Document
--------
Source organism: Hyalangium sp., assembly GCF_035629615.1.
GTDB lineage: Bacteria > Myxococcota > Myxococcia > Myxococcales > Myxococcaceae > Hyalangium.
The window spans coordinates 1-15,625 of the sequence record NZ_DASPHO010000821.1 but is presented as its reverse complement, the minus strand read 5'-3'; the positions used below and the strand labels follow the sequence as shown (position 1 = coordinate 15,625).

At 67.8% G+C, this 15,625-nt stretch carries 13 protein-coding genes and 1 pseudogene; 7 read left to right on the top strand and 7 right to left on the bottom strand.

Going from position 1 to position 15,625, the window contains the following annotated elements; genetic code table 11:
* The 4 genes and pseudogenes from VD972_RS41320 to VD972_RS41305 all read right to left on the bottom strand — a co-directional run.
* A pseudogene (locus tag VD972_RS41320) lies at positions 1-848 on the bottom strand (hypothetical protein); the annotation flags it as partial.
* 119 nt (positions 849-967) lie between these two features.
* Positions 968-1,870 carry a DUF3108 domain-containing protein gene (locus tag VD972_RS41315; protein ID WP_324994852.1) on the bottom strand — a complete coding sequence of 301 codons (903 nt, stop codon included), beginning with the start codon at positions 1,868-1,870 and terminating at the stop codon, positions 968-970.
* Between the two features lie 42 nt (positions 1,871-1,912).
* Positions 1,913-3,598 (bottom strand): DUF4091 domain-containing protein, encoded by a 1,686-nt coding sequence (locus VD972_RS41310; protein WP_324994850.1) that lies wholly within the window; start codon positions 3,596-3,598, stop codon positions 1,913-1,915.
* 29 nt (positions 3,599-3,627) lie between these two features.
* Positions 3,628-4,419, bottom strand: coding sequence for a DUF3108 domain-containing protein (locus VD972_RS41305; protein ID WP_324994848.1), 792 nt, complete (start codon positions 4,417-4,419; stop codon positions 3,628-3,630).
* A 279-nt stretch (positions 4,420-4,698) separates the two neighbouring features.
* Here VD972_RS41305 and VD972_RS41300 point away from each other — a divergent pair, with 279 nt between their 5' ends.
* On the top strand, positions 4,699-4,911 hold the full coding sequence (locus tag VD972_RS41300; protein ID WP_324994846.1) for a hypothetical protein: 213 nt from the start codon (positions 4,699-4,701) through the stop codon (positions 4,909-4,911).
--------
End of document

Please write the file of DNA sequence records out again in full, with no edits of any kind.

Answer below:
Source organism: Hyalangium sp., assembly GCF_035629615.1.
GTDB lineage: Bacteria > Myxococcota > Myxococcia > Myxococcales > Myxococcaceae > Hyalangium.
The window spans coordinates 1-15,625 of the sequence record NZ_DASPHO010000821.1 but is presented as its reverse complement, the minus strand read 5'-3'; the positions used below and the strand labels follow the sequence as shown (position 1 = coordinate 15,625).

At 67.8% G+C, this 15,625-nt stretch carries 13 protein-coding genes and 1 pseudogene; 7 read left to right on the top strand and 7 right to left on the bottom strand.

Going from position 1 to position 15,625, the window contains the following annotated elements; genetic code table 11:
* The 4 genes and pseudogenes from VD972_RS41320 to VD972_RS41305 all read right to left on the bottom strand — a co-directional run.
* A pseudogene (locus tag VD972_RS41320) lies at positions 1-848 on the bottom strand (hypothetical protein); the annotation flags it as partial.
* 119 nt (positions 849-967) lie between these two features.
* Positions 968-1,870 carry a DUF3108 domain-containing protein gene (locus tag VD972_RS41315; protein ID WP_324994852.1) on the bottom strand — a complete coding sequence of 301 codons (903 nt, stop codon included), beginning with the start codon at positions 1,868-1,870 and terminating at the stop codon, positions 968-970.
* Between the two features lie 42 nt (positions 1,871-1,912).
* Positions 1,913-3,598 (bottom strand): DUF4091 domain-containing protein, encoded by a 1,686-nt coding sequence (locus VD972_RS41310; protein WP_324994850.1) that lies wholly within the window; start codon positions 3,596-3,598, stop codon positions 1,913-1,915.
* 29 nt (positions 3,599-3,627) lie between these two features.
* Positions 3,628-4,419, bottom strand: coding sequence for a DUF3108 domain-containing protein (locus VD972_RS41305; protein ID WP_324994848.1), 792 nt, complete (start codon positions 4,417-4,419; stop codon positions 3,628-3,630).
* A 279-nt stretch (positions 4,420-4,698) separates the two neighbouring features.
* Here VD972_RS41305 and VD972_RS41300 point away from each other — a divergent pair, with 279 nt between their 5' ends.
* On the top strand, positions 4,699-4,911 hold the full coding sequence (locus tag VD972_RS41300; protein ID WP_324994846.1) for a hypothetical protein: 213 nt from the start codon (positions 4,699-4,701) through the stop codon (positions 4,909-4,911).